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Anime Takes Center Stage with LBE image

Anime Takes Center Stage with LBE

It seems like every film, TV, and video game property under the sun is playing a role in location-based entertainment (LBE), and now it appears anime is also poised to take the stage.

Both anime and LBE have long been hallmarks of Japanese pop culture, but they are increasingly gaining attention in other markets across theme parks, pop-up stores, symphonies, and live shows. And while in many ways anime is only following a path previously blazed by other properties, this increased focus on LBE follows consolidation within the anime industry. Sony Entertainment recently purchased Crunchyroll, after having previously acquired Funimation, creating an anime streaming service with more than five million subscribers.

With anime’s popularity growing globally, it makes sense that licensees are looking to take advantage with LBE offerings. Overlook Events, for one, is scheduled to release the Dragon Ball Symphonic Adventure Experience at Microsoft Theater in Los Angeles on Jan. 21, 2023. The experience, which premiered in Paris in 2018, features a 60-piece orchestra playing the property’s music paired with scenes from the series.

At the same, a U.S. tour selling merchandise based on Viz Media’s anime series One Piece kicked off at Anime Expo in Los Angeles in July. That was in advance of the One Piece: Red film that was released in Japan on August 6 and is due in the U.S. this fall. And that follows an earlier Tokyo One Piece Tower theme park in Japan that opened in 2015, but closed during the pandemic in July 2020.

Other parks have launched or are in development. A theme park based on Tokyo TV’s Naruto and its spin-off Baruto opened in Awaji, Japan in 2019 and the series’ characters also made appearances in Epic Rights’ Fortnite game. And Studio Ghibli will launch a $295-million theme park in Nagoya, Japan on November 1 dedicated to films like My Neighbor Totoro and Spirited Away, and others.

For its part, Crunchyroll—which in combined with Funimation has more than 100 licensees and access to properties like Dragon Ball Z, Attack on Titan, and My Hero Academia—is “in various stages of discussions” with potential licensees about LBE, said Anna Songco Adamian, VP of consumer products at Crunchyroll.

Under consideration are LBE efforts ranging from pop-up cosplay cafes and restaurants to symphonies to dedicated sections within theme parks and live shows, Songco Adamian said. The first launches will likely be pop-ups in 2023 that may focus on more than one property, she said, noting that the combined company has 40,0000 episodes.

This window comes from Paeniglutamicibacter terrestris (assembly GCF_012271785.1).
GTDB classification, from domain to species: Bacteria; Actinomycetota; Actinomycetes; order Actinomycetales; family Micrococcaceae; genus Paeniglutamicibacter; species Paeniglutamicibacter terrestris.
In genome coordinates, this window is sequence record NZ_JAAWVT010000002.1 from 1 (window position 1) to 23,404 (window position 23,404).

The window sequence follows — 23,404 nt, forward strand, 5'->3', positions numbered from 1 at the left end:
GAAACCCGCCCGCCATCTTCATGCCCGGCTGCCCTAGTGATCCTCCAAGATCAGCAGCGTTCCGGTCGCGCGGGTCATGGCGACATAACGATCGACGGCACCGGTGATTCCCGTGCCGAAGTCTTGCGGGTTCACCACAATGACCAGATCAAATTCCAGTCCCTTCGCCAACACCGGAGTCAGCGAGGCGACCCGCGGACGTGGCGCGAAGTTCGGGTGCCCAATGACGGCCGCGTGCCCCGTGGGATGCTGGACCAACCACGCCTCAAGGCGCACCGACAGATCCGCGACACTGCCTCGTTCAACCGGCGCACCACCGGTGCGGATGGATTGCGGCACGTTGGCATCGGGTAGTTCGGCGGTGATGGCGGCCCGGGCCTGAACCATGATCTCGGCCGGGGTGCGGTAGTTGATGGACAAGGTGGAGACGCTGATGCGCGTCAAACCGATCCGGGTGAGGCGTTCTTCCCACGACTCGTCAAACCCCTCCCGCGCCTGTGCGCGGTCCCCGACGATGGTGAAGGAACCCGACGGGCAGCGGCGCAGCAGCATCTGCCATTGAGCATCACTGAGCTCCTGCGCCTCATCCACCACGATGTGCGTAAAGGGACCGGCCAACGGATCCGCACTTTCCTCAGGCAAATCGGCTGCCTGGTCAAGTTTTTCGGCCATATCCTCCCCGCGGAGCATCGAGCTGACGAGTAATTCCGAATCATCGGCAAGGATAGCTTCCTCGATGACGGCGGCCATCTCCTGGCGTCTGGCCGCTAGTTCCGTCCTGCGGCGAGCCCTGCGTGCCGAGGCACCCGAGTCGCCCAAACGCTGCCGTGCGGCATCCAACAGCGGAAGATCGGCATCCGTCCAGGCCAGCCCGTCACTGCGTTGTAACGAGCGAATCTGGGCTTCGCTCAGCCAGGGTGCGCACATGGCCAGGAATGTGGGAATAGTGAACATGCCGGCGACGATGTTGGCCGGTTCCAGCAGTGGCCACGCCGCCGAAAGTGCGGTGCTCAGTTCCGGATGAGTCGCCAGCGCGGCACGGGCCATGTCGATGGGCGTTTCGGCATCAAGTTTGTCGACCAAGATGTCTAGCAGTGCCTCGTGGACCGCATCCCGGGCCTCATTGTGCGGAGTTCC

“Anime is reaching a phase where it is almost like traditional western studios for consumer products,” Songco Adamian said. “It’s not Disney yet because it is still growing. But in terms of the companies and demand, it’s almost there because of the roster of titles.”

The deployment of anime-focused LBE efforts will likely be a market-by-market decision. In addition to the U.S., where there are anime conventions and Crunchyroll had its own expo earlier this month (August 5-7), the genre is extremely popular in France, Germany, Italy, and Spain, but less so in the U.K. and other European countries, said Max Arguile, founder of the agency Reemsborko, which represents anime properties for licensing including Dragonball Z, One Punch Man, Junji Ito, and JoJo’s Bizarre Adventure.

Indeed, the overall global anime market, not including LBE, is forecast to post a 9.7% annual increase in revenue through 2030, when it hits $56.3 billion, according to Grandview Research. The increased revenue will be tied to wider distribution of content, the addition of technologies like blockchain and artificial intelligence, as well as rising merchandise sales including collectibles, key chains, t-shirts, and other products, Grandview reported.

“The question is how mainstream and scalable is anime?” said Uncanny Brands president Matthew Hoffman, whose company has licenses for Dragonball Z and Pokémon waffle and grilled cheese makers. “It isn’t multi-generational [though] there is a big group of hardcore fans, but they don’t reach the mainstream the way other properties do. There definitely is enough interest and support [for LBE] among fans. It won’t be as big as other properties in the short term, but over time it will get there.”

Photo Credit: Brooklyn Allan Photo

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